Home Stretch for Howard Street?

With safety improvements imminent, advocates and engineers take a tour of one of San Francisco's deadliest streets

Cyclists navigating the hairy intersections and unprotected bike lanes of Howard. All photos Streetsblog/Rudick
Cyclists navigating the hairy intersections and unprotected bike lanes of Howard. All photos Streetsblog/Rudick

One of San Francisco’s deadliest streets should get a long-overdue safety upgrade by year’s end–according to officials from the SFMTA.

With that in mind, yesterday evening some 10 advocates with the San Francisco Bicycle Coalition took a tour of Howard with Paul Stanis, Project Manager at SFMTA, and Bradley Dunn, who manages communications for Howard Street and other high-injury corridors in the South of Market neighborhood. The ride started at the corner of Harriett Street and Folsom, next to the Gene Friend Recreation Center, at the height of evening rush hour. The idea was to do the survey ride before engineers at SFMTA finalize plans for short-term improvements to the street.

Even before the ride started, several advocates commented at how unsafe it all felt, even standing on the corner of Harriett, a ‘calm’ side street that connects Folsom and Howard. Motorists were using it as a cut through between Folsom and Howard, and speeding was rampant–at one point a motorist in a Mercedes floored it and must have briefly hit 50 mph going down this narrow street. “I never come down here–it’s horrible,” remarked Jiro Yamamoto, San Francisco Bicycle Coalition Board Member and a firefighter, of the whole area.

SFBC's Charles Deffarges and Taylor Ahlgren, a the start of the ride
At the start of the ride: SFBC’s Charles Deffarges and Taylor Ahlgren, who tried to help Russell Franklin after he was fatally hit by a motorist last month

The dangers presented by speeding motorists on the streets of SoMa was particularly acute to the group, given the deaths of Modesto Figuerido, who was killed while crossing Howard at the intersection with 9th on Sept. 18, and Russell Franklin, who was killed the previous Thursday in the crosswalk near Howard and South Van Ness. “Near-term improvements to Howard are crucial and need to happen,” said SFBC’s Charles Deffarges, who is organizing the advocacy push on streets throughout SoMa. However, he stressed that the long-term project–which would convert many of the wide, high-speed streets of SoMa into calmer, two-way streets, is also essential.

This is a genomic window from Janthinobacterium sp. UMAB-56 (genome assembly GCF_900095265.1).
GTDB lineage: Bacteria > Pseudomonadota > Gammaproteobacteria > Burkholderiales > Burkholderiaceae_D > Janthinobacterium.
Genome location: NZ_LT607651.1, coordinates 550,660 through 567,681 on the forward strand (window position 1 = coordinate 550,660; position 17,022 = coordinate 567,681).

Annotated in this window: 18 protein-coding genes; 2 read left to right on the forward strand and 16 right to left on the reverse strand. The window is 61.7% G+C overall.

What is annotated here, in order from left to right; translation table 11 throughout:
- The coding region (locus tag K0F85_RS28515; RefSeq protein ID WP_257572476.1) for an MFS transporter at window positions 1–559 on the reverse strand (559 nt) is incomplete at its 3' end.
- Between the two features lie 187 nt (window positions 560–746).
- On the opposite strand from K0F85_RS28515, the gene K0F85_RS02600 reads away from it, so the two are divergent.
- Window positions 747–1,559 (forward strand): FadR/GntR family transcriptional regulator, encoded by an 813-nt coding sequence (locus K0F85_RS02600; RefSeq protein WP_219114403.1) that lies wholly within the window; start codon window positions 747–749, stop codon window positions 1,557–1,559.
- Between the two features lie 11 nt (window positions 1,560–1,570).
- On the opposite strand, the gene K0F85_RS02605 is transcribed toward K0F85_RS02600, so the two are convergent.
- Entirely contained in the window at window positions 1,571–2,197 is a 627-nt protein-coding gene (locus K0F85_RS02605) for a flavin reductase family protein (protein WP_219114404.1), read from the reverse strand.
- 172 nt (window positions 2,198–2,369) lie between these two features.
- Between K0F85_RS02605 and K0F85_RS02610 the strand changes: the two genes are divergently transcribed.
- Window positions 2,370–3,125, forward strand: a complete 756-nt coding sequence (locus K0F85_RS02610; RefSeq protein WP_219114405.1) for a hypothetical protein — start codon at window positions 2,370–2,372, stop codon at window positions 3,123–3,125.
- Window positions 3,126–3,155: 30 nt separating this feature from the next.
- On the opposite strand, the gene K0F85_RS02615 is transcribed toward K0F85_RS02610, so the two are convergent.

As previously reported, parking-protected bike lanes of varying quality have been installed on Folsom, 8th, 7th, 13th. But Howard, an essential rush hour corridor for cyclists commuting from downtown, was delayed because of fire department concerns over parking protected bike lane placement and the presence of Muni wires (ostensibly these could interfere with the deployment of ladder trucks and access to tall buildings). SFMTA made the tactical decision to move ahead with whatever streets were politically feasible, and come back to Howard later, explained Dunn. “We went in stages, so if we had to wait for Howard, let’s get Folsom done.”

But now that the fire department impasse is apparently solved, things are moving ahead on Howard too.

Image: SFMTA
Image: SFMTA

But are protected bike lanes enough?

At the survey ride, advocates made it clear they want to see better intersection treatments. “Mixing zones don’t cut it anymore,” said Deffarges. “We want to see signalization.” Some signalization has already gone in at various intersections in SoMa, with bikes getting their own signal to reduce or eliminate potential conflicts with turning motorists.

Indeed, as the group stopped to survey intersections, it was apparent why mixing zones don’t work, with lines of motorists muscling in–and often blocking–the mixing zones as they lined up to make right turns. At one point a motorist skipped the queue and turned right from the middle lane, seriously endangering cyclists and pedestrians. “We want to see all intersections signalized,” added Deffarges.

“It may seem straightforward to put up a signal with phases [for bikes and cars] separated,” said Stanis. “But each signal has a wire and we don’t know the condition of the conduit.”

Cyclists attempting to navigate the mixing zone at the intersection of 9th and Howard